Background: Pro-coagulant membrane microvesicles (MV) derived from platelets and leukocytes are shed into the circulation following receptor-mediated activation, cell-cell interaction, and apoptosis. Platelets are sentinel markers of toll-like receptor 4 (TLR4) activation. Experiments were designed to evaluate the time course and mechanism of direct interactions between platelets and leukocytes following acute activation of TLR4 by bacterial lipopolysaccharide (LPS). Methodology/Principal Findings: Blood from age-matched male and female wild type (WT) and TLR4 gene deleted (dTLR4) mice was incubated with ultra-pure E. coli LPS (500 ng/ml) for up to one hour. At designated periods, leukocyte antigen positive platelets, platelet antigen positive leukocytes and cell-derived MV were quantified by flow cytometry. Numbers of platelet- or leukocyte-derived MV did not increase within one hour following in vitro exposure of blood to LPS. However, with LPS stimulation numbers of platelets staining positive for both platelet- and leukocyte-specific antigens increased in blood derived from WT but not dTLR4 mice. This effect was blocked by inhibition of TLR4 signaling mediated by My88 and TRIF. Seven days after a single intravenous injection of LPS (500 ng/mouse or 20 ng/gm body wt) to WT mice, none of the platelets stained for leukocyte antigen. However, granulocytes, monocytes and apoptotic bodies stained positive for platelet antigens. Conclusions/Significance: Within one hour of exposure to LPS, leukocytes exchange surface antigens with platelets through TLR4 activation. In vivo, leukocyte expression of platelet antigen is retained after a single exposure to LPS following turn over of the platelet pool. Acute expression of leukocyte antigen on platelets within one hour of exposure to LPS and the sustained expression of platelet antigen on leukocytes following a single acute exposure to LPS in vivo explains, in part, associations of platelets and leukocytes in response to bacterial infection and changes in thrombotic propensity of the blood.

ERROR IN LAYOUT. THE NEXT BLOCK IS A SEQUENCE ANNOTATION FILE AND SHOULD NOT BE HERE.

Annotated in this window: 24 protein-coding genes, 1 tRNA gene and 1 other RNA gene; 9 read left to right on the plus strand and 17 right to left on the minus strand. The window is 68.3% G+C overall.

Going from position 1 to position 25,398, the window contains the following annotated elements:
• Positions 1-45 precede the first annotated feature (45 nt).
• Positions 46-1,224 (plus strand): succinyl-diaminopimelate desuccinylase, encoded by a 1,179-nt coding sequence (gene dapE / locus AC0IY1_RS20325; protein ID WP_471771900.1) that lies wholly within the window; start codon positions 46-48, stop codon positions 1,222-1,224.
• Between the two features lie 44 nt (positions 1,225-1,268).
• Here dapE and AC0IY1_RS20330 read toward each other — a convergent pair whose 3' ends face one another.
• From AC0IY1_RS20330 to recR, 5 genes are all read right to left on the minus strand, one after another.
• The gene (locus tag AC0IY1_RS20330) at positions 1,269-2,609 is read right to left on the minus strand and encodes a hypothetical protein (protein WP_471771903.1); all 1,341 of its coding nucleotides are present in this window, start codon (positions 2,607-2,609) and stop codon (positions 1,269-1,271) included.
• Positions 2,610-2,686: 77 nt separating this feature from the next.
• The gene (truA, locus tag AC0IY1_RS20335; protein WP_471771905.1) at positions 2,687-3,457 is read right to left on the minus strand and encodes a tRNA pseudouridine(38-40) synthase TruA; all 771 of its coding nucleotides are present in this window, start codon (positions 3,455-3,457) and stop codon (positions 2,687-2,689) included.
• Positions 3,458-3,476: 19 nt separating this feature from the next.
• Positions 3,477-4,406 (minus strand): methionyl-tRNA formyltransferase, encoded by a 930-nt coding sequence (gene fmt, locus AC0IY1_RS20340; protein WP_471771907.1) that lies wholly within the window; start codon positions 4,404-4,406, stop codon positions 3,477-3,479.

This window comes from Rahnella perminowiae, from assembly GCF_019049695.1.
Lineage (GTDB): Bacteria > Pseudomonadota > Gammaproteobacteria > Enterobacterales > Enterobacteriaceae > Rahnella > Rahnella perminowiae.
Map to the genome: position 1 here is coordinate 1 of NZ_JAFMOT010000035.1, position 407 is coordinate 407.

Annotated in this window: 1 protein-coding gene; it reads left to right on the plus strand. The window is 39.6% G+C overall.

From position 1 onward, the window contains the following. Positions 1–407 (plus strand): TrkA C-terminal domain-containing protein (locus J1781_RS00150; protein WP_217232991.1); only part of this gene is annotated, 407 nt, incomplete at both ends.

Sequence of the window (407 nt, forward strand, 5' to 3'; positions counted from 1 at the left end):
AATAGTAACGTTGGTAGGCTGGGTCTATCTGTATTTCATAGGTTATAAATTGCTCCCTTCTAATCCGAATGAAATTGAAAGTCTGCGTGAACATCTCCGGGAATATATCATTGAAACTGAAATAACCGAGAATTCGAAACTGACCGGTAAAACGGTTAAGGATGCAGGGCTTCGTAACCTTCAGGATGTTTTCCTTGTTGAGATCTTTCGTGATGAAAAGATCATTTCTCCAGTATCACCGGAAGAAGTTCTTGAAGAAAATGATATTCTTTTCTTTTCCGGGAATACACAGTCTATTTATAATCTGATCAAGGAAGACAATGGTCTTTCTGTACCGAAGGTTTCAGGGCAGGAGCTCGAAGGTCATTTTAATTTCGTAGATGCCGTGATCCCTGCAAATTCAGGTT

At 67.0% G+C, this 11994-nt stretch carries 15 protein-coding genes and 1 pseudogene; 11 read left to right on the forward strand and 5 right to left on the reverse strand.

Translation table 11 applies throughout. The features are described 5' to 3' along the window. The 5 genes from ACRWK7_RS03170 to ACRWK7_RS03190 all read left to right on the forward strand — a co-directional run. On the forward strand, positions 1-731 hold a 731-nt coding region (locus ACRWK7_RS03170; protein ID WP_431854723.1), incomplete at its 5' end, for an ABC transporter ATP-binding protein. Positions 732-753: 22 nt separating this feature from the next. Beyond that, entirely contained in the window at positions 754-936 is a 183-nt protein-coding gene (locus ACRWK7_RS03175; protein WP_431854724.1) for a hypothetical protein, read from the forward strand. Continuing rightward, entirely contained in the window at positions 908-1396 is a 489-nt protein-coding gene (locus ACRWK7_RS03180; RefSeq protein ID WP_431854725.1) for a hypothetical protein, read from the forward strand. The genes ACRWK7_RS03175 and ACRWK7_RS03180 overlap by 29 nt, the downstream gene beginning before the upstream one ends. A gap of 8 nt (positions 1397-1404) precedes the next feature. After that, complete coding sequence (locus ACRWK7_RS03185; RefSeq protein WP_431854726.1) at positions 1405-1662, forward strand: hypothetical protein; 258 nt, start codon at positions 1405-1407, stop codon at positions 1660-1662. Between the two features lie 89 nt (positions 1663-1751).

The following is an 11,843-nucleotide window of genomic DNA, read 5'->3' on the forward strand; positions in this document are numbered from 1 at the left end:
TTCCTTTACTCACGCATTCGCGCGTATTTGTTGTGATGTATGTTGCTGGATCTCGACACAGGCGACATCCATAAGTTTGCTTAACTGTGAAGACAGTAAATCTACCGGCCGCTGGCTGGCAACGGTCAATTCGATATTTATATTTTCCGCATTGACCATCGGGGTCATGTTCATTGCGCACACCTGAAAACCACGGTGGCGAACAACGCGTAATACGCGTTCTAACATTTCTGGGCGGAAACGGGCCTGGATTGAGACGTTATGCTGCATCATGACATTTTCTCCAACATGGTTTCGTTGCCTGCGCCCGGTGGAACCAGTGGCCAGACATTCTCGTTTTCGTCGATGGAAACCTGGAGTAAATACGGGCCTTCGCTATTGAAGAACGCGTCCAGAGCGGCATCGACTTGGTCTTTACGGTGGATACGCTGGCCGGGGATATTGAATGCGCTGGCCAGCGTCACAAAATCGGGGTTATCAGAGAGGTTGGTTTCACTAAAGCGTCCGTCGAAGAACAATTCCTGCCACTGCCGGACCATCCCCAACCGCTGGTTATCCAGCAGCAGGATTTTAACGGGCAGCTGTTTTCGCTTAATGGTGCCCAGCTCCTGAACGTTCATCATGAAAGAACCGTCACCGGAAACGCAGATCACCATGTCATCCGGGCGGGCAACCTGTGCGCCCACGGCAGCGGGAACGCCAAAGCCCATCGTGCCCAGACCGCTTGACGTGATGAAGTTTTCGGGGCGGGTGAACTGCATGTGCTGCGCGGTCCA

ASJC Scopus subject areas
- Biochemistry, Genetics and Molecular Biology(all)
- Agricultural and Biological Sciences(all)